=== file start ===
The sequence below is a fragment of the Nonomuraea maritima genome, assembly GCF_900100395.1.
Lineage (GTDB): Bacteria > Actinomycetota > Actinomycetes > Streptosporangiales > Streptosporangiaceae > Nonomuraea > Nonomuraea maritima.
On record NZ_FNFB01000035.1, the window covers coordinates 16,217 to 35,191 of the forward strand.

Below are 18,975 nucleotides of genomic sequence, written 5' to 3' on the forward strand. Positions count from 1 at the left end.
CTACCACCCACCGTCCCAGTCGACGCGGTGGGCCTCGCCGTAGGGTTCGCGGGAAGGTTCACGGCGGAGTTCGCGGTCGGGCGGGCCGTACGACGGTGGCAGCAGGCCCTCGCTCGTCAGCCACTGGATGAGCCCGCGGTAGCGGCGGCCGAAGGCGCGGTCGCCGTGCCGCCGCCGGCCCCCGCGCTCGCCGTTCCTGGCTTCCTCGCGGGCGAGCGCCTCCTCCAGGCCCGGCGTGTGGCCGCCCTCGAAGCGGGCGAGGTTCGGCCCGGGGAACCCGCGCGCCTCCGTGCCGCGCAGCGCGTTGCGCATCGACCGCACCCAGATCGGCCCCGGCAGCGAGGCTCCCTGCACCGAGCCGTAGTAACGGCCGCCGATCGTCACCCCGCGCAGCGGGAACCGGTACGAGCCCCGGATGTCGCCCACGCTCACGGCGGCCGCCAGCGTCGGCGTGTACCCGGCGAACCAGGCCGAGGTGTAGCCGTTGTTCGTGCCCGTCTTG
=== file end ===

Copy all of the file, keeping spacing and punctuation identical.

The sequence below is a fragment of the Nonomuraea maritima genome, assembly GCF_900100395.1.
Lineage (GTDB): Bacteria > Actinomycetota > Actinomycetes > Streptosporangiales > Streptosporangiaceae > Nonomuraea > Nonomuraea maritima.
On record NZ_FNFB01000035.1, the window covers coordinates 16,217 to 35,191 of the forward strand.

Below are 18,975 nucleotides of genomic sequence, written 5' to 3' on the forward strand. Positions count from 1 at the left end.
CTACCACCCACCGTCCCAGTCGACGCGGTGGGCCTCGCCGTAGGGTTCGCGGGAAGGTTCACGGCGGAGTTCGCGGTCGGGCGGGCCGTACGACGGTGGCAGCAGGCCCTCGCTCGTCAGCCACTGGATGAGCCCGCGGTAGCGGCGGCCGAAGGCGCGGTCGCCGTGCCGCCGCCGGCCCCCGCGCTCGCCGTTCCTGGCTTCCTCGCGGGCGAGCGCCTCCTCCAGGCCCGGCGTGTGGCCGCCCTCGAAGCGGGCGAGGTTCGGCCCGGGGAACCCGCGCGCCTCCGTGCCGCGCAGCGCGTTGCGCATCGACCGCACCCAGATCGGCCCCGGCAGCGAGGCTCCCTGCACCGAGCCGTAGTAACGGCCGCCGATCGTCACCCCGCGCAGCGGGAACCGGTACGAGCCCCGGATGTCGCCCACGCTCACGGCGGCCGCCAGCGTCGGCGTGTACCCGGCGAACCAGGCCGAGGTGTAGCCGTTGTTCGTGCCCGTCTTG